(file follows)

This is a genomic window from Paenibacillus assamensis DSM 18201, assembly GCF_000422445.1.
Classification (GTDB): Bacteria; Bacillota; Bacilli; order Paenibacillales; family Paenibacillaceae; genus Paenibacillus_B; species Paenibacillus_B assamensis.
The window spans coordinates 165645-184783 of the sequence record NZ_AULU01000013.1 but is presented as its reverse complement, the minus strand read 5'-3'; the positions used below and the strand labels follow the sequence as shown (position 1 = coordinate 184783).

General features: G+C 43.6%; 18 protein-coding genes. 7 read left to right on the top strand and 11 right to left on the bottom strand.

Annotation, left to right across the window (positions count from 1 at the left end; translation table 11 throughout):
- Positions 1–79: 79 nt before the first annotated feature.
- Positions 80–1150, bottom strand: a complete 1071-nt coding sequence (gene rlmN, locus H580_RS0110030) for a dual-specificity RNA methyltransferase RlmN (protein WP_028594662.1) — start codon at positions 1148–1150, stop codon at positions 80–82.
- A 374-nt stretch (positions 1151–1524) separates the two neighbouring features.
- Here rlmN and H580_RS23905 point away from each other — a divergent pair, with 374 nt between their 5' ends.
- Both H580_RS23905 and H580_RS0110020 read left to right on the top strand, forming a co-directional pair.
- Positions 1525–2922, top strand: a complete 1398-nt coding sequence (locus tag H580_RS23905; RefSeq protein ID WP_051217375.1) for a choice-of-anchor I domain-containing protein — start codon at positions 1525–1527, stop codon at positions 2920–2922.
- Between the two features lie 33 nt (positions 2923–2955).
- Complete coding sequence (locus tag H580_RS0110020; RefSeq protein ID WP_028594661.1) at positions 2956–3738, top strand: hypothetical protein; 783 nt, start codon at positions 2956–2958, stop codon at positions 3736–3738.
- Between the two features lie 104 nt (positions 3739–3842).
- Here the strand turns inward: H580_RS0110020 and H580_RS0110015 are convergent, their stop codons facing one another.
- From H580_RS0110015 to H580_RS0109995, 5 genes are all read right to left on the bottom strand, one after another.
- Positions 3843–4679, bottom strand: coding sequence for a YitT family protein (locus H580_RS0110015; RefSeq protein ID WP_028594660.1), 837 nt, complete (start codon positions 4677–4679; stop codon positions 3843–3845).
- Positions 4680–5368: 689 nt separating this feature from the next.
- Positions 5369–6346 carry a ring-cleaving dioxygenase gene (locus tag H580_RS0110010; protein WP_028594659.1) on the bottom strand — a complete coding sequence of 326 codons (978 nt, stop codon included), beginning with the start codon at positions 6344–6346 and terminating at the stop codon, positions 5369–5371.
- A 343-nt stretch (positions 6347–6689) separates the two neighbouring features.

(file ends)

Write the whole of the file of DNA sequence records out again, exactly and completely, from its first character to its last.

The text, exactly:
This is a genomic window from Paenibacillus assamensis DSM 18201, assembly GCF_000422445.1.
Classification (GTDB): Bacteria; Bacillota; Bacilli; order Paenibacillales; family Paenibacillaceae; genus Paenibacillus_B; species Paenibacillus_B assamensis.
The window spans coordinates 165645-184783 of the sequence record NZ_AULU01000013.1 but is presented as its reverse complement, the minus strand read 5'-3'; the positions used below and the strand labels follow the sequence as shown (position 1 = coordinate 184783).

General features: G+C 43.6%; 18 protein-coding genes. 7 read left to right on the top strand and 11 right to left on the bottom strand.

Annotation, left to right across the window (positions count from 1 at the left end; translation table 11 throughout):
- Positions 1–79: 79 nt before the first annotated feature.
- Positions 80–1150, bottom strand: a complete 1071-nt coding sequence (gene rlmN, locus H580_RS0110030) for a dual-specificity RNA methyltransferase RlmN (protein WP_028594662.1) — start codon at positions 1148–1150, stop codon at positions 80–82.
- A 374-nt stretch (positions 1151–1524) separates the two neighbouring features.
- Here rlmN and H580_RS23905 point away from each other — a divergent pair, with 374 nt between their 5' ends.
- Both H580_RS23905 and H580_RS0110020 read left to right on the top strand, forming a co-directional pair.
- Positions 1525–2922, top strand: a complete 1398-nt coding sequence (locus tag H580_RS23905; RefSeq protein ID WP_051217375.1) for a choice-of-anchor I domain-containing protein — start codon at positions 1525–1527, stop codon at positions 2920–2922.
- Between the two features lie 33 nt (positions 2923–2955).
- Complete coding sequence (locus tag H580_RS0110020; RefSeq protein ID WP_028594661.1) at positions 2956–3738, top strand: hypothetical protein; 783 nt, start codon at positions 2956–2958, stop codon at positions 3736–3738.
- Between the two features lie 104 nt (positions 3739–3842).
- Here the strand turns inward: H580_RS0110020 and H580_RS0110015 are convergent, their stop codons facing one another.
- From H580_RS0110015 to H580_RS0109995, 5 genes are all read right to left on the bottom strand, one after another.
- Positions 3843–4679, bottom strand: coding sequence for a YitT family protein (locus H580_RS0110015; RefSeq protein ID WP_028594660.1), 837 nt, complete (start codon positions 4677–4679; stop codon positions 3843–3845).
- Positions 4680–5368: 689 nt separating this feature from the next.
- Positions 5369–6346 carry a ring-cleaving dioxygenase gene (locus tag H580_RS0110010; protein WP_028594659.1) on the bottom strand — a complete coding sequence of 326 codons (978 nt, stop codon included), beginning with the start codon at positions 6344–6346 and terminating at the stop codon, positions 5369–5371.
- A 343-nt stretch (positions 6347–6689) separates the two neighbouring features.